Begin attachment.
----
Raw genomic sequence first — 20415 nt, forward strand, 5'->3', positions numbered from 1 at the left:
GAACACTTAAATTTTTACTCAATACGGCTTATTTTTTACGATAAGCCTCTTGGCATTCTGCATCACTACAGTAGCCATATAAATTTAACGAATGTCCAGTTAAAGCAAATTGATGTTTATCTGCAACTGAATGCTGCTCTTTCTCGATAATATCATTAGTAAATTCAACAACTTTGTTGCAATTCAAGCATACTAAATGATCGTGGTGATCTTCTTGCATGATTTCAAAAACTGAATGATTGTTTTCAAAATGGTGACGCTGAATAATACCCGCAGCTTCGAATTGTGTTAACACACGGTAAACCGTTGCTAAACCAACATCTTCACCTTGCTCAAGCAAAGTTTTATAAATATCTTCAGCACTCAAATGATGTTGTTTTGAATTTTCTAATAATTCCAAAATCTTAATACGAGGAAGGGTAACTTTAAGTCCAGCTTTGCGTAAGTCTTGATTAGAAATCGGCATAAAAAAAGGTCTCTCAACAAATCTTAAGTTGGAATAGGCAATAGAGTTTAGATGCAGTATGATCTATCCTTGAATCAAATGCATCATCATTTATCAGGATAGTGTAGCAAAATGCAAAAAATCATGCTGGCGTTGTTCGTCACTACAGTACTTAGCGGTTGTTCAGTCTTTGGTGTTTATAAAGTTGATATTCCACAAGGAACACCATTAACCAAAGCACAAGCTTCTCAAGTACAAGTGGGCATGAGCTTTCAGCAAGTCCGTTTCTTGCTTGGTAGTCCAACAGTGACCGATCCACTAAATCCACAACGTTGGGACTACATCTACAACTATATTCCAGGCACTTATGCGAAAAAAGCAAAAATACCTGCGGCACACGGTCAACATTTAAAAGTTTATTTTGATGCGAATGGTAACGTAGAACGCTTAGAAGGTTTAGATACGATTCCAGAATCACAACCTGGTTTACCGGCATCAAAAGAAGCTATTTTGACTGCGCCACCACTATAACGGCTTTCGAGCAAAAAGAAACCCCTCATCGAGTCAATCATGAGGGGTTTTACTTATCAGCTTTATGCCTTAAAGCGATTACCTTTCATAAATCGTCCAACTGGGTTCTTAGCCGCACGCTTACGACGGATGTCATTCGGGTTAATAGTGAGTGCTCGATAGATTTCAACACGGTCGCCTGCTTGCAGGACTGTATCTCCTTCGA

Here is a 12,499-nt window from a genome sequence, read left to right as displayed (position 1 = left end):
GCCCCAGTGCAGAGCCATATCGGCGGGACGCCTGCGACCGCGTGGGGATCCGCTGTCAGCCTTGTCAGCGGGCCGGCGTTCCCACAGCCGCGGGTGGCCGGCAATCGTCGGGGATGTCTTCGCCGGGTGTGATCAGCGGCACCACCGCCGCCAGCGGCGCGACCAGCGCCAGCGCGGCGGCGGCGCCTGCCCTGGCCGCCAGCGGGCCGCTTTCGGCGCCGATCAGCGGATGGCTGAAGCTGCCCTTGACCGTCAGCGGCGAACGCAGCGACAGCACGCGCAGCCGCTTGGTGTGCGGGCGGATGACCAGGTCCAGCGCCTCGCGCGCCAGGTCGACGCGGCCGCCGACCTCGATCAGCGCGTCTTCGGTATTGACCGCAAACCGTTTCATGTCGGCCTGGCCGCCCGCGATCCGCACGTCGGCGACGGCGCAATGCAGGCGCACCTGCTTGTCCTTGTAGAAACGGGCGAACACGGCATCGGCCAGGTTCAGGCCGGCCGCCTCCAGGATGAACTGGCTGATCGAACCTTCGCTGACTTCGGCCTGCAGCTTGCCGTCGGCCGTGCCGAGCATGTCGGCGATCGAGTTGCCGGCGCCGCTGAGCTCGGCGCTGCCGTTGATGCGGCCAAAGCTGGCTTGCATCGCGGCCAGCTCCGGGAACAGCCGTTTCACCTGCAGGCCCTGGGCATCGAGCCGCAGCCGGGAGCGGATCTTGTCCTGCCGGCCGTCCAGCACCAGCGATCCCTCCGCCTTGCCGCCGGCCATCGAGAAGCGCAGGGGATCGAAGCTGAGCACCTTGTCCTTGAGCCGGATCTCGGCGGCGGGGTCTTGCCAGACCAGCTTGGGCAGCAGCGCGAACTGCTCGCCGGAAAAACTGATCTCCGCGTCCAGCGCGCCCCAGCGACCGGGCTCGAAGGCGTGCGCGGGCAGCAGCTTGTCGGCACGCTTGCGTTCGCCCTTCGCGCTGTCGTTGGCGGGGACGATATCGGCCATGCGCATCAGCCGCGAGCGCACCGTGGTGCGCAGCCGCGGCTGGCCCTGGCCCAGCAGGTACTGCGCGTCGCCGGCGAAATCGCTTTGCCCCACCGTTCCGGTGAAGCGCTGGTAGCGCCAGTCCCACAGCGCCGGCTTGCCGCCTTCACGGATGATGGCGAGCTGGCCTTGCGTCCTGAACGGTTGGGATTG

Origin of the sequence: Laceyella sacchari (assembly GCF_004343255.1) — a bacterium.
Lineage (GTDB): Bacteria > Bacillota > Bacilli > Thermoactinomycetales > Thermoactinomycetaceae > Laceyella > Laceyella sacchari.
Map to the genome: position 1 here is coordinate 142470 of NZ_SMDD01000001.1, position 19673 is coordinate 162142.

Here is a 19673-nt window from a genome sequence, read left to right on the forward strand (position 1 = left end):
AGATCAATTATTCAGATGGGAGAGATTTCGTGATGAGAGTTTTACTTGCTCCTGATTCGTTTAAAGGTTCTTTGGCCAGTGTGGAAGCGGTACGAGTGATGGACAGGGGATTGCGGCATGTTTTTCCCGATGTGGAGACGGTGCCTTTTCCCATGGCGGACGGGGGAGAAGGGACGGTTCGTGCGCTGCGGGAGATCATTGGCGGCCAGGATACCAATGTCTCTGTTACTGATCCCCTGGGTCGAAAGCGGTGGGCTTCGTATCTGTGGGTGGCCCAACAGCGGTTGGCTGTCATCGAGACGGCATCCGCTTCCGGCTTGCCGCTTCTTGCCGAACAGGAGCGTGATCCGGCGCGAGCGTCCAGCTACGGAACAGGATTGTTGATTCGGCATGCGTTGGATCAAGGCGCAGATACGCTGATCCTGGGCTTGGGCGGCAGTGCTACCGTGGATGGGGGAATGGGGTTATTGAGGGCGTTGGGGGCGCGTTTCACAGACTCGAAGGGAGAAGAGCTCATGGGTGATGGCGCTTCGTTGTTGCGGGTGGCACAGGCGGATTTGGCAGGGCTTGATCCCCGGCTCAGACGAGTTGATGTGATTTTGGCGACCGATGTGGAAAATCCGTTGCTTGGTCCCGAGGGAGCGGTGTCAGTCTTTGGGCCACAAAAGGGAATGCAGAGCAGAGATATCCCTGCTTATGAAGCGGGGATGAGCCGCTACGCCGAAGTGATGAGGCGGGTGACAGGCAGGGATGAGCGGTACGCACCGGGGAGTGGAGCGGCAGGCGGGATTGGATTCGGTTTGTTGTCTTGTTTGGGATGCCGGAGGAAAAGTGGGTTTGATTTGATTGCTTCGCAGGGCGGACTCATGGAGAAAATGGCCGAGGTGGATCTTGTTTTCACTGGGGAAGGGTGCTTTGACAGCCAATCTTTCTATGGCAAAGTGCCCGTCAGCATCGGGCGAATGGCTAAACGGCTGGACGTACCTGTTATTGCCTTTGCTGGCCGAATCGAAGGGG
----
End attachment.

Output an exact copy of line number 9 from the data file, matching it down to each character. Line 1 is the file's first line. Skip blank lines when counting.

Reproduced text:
AGATCAATTATTCAGATGGGAGAGATTTCGTGATGAGAGTTTTACTTGCTCCTGATTCGTTTAAAGGTTCTTTGGCCAGTGTGGAAGCGGTACGAGTGATGGACAGGGGATTGCGGCATGTTTTTCCCGATGTGGAGACGGTGCCTTTTCCCATGGCGGACGGGGGAGAAGGGACGGTTCGTGCGCTGCGGGAGATCATTGGCGGCCAGGATACCAATGTCTCTGTTACTGATCCCCTGGGTCGAAAGCGGTGGGCTTCGTATCTGTGGGTGGCCCAACAGCGGTTGGCTGTCATCGAGACGGCATCCGCTTCCGGCTTGCCGCTTCTTGCCGAACAGGAGCGTGATCCGGCGCGAGCGTCCAGCTACGGAACAGGATTGTTGATTCGGCATGCGTTGGATCAAGGCGCAGATACGCTGATCCTGGGCTTGGGCGGCAGTGCTACCGTGGATGGGGGAATGGGGTTATTGAGGGCGTTGGGGGCGCGTTTCACAGACTCGAAGGGAGAAGAGCTCATGGGTGATGGCGCTTCGTTGTTGCGGGTGGCACAGGCGGATTTGGCAGGGCTTGATCCCCGGCTCAGACGAGTTGATGTGATTTTGGCGACCGATGTGGAAAATCCGTTGCTTGGTCCCGAGGGAGCGGTGTCAGTCTTTGGGCCACAAAAGGGAATGCAGAGCAGAGATATCCCTGCTTATGAAGCGGGGATGAGCCGCTACGCCGAAGTGATGAGGCGGGTGACAGGCAGGGATGAGCGGTACGCACCGGGGAGTGGAGCGGCAGGCGGGATTGGATTCGGTTTGTTGTCTTGTTTGGGATGCCGGAGGAAAAGTGGGTTTGATTTGATTGCTTCGCAGGGCGGACTCATGGAGAAAATGGCCGAGGTGGATCTTGTTTTCACTGGGGAAGGGTGCTTTGACAGCCAATCTTTCTATGGCAAAGTGCCCGTCAGCATCGGGCGAATGGCTAAACGGCTGGACGTACCTGTTATTGCCTTTGCTGGCCGAATCGAAGGGG